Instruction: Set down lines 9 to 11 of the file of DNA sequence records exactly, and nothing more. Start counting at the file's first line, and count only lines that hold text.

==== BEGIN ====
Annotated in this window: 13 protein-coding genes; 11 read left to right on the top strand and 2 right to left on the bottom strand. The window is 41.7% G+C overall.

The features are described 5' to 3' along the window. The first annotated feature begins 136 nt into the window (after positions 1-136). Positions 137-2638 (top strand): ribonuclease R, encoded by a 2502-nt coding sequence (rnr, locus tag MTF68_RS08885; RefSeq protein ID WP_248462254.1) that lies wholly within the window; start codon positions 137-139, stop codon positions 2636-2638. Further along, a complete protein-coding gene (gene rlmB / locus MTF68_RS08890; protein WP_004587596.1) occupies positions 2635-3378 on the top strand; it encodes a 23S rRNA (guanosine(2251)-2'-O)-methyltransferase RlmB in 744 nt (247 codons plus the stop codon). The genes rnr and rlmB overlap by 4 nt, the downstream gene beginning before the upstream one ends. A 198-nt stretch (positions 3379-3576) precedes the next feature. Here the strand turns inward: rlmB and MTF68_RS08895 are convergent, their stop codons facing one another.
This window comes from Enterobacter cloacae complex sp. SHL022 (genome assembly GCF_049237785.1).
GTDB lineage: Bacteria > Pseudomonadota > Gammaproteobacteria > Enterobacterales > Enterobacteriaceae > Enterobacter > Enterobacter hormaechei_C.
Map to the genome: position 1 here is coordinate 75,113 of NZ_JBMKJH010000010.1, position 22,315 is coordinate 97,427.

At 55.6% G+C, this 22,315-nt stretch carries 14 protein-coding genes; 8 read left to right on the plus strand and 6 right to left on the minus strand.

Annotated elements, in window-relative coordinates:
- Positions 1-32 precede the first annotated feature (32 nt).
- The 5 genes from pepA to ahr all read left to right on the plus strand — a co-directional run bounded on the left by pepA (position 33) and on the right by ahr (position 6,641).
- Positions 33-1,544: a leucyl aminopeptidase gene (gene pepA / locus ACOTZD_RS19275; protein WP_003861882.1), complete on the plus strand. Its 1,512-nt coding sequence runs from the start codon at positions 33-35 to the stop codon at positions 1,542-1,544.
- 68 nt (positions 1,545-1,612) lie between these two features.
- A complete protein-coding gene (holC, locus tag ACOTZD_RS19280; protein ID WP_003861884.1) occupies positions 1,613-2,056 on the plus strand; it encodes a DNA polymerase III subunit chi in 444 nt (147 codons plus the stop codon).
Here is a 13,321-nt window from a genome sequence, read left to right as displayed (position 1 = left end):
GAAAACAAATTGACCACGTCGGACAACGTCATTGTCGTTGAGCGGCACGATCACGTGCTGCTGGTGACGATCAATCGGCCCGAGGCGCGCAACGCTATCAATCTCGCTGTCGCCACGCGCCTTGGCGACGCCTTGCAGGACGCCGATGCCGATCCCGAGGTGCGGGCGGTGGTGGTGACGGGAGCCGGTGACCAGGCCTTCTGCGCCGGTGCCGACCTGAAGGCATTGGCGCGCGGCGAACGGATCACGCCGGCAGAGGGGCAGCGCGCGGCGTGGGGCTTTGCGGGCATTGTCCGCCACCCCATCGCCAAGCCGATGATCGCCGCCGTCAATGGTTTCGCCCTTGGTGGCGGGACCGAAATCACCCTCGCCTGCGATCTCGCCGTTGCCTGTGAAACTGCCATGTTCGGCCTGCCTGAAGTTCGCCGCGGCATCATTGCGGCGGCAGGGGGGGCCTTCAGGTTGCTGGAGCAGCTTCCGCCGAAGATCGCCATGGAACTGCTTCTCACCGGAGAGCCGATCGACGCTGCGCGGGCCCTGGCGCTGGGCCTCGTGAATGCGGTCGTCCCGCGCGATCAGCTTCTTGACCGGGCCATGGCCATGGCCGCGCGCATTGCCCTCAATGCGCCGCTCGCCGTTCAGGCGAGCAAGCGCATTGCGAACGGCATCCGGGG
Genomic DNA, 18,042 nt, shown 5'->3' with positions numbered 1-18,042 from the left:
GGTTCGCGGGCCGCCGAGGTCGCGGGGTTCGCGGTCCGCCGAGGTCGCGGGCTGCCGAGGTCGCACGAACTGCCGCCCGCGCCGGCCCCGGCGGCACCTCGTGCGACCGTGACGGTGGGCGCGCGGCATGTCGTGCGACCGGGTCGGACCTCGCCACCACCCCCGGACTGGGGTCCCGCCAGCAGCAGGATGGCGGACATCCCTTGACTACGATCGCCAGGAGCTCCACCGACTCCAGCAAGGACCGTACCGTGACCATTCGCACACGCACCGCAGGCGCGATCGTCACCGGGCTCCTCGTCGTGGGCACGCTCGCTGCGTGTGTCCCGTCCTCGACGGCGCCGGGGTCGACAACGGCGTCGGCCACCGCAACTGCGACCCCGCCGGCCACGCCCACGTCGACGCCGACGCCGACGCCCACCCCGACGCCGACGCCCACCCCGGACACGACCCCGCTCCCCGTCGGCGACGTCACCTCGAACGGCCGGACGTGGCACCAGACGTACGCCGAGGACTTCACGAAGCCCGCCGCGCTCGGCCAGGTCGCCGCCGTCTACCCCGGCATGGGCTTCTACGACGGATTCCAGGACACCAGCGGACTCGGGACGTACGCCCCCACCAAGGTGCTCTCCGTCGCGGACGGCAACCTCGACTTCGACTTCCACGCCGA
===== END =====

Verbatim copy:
- The 5 genes from pepA to ahr all read left to right on the plus strand — a co-directional run bounded on the left by pepA (position 33) and on the right by ahr (position 6,641).
- Positions 33-1,544: a leucyl aminopeptidase gene (gene pepA / locus ACOTZD_RS19275; protein WP_003861882.1), complete on the plus strand. Its 1,512-nt coding sequence runs from the start codon at positions 33-35 to the stop codon at positions 1,542-1,544.
- 68 nt (positions 1,545-1,612) lie between these two features.